We’ve certainly thought about creating customizable web portals for the city government, where individuals could sign in and be presented with news from their neighborhood, for example, or an opportunity to pay their electric bill. Would we also want to give them the option to pay their parking ticket or renew their pet license? Would we want to correlate this information so that an animal control officer could be dispatched to the address on a cat owner’s electrical bill and arrest her because Fluffy is unlicensed?
Laurence Millar, former CIO of New Zealand, had one interesting and partial solution to this issue: allow sharing among agencies only when explicitly authorized by the individual. This would certainly suit my taste, as I don’t want my speeding tickets with the Washington State Patrol cross-correlated with those of the Seattle police and other agencies!
This sort of information sharing is, of course, not unique to government. There are recent reports that social networking sites (MySpace, Facebook) might “leak” information to web search engine sites (Google, Yahoo!) so that the web browsing habits of consumers can be cross-correlated with their personal information and used for a variety of purposes, such as targeted advertising, I presume.
An interesting (or terrifying) marriage of these two data sources is public information about individuals from governments on an open data feed used by the same companies that track social networking and web browsing or online purchasing habits. “Ethically troubling,” to say the least.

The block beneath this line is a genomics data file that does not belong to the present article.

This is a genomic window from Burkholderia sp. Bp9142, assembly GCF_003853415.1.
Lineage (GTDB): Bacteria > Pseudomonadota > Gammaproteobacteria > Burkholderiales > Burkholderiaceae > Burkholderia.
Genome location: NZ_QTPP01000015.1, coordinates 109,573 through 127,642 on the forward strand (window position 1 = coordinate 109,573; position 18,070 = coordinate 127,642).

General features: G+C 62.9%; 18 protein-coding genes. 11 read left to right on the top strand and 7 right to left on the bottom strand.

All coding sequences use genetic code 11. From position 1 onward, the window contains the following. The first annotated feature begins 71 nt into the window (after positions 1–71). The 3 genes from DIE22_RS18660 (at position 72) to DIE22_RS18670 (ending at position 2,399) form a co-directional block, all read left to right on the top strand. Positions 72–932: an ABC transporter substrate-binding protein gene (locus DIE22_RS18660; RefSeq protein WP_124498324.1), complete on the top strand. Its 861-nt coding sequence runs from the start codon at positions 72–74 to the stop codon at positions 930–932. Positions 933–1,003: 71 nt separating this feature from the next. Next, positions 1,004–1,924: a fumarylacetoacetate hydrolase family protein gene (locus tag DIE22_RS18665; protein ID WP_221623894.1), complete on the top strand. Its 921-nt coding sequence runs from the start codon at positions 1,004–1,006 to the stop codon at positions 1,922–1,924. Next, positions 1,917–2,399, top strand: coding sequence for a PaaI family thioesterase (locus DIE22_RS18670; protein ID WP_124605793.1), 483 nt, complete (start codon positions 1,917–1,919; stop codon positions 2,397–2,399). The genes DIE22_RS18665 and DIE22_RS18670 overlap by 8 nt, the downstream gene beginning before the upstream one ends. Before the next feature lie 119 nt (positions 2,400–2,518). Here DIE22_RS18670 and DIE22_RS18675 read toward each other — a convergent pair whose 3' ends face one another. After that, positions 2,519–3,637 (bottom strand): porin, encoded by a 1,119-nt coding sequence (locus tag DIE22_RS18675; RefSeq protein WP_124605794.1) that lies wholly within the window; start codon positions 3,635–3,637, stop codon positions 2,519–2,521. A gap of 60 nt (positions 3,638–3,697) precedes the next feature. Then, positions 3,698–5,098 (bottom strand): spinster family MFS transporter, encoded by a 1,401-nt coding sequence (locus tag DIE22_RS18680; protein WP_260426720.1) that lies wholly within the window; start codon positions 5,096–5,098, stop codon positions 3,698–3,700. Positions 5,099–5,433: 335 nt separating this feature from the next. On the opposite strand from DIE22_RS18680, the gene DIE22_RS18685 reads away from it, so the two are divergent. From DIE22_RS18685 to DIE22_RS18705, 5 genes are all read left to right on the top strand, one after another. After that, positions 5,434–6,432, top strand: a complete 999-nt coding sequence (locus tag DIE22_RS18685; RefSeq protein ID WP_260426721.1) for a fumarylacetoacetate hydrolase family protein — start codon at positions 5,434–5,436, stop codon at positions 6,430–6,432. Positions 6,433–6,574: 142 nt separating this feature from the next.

In some cases, the cost to keep and expose government data is just too high to make it practical. The best example of this is email. The city of Seattle has an active email store of about 5 terabytes. That’s 5,000,000,000,000 bytes. (The contents of the printed matter of the entire Library of Congress are estimated to be 10 terabytes.) We have a rule that all email is deleted after 45 days unless the individual user explicitly archives it as being a public record or otherwise valuable. We’ve been criticized that 45 days is just too short a time—the records should be kept longer. We’ve estimated that keeping email for a year would require a message store of about 30 terabytes, and an additional initial cost of $1.8 million in storage. Furthermore, it would take at least two days just to back up a message store of this size.
Clearly, there are limits on how much data should be kept and exposed in terms of the cost to taxpayers.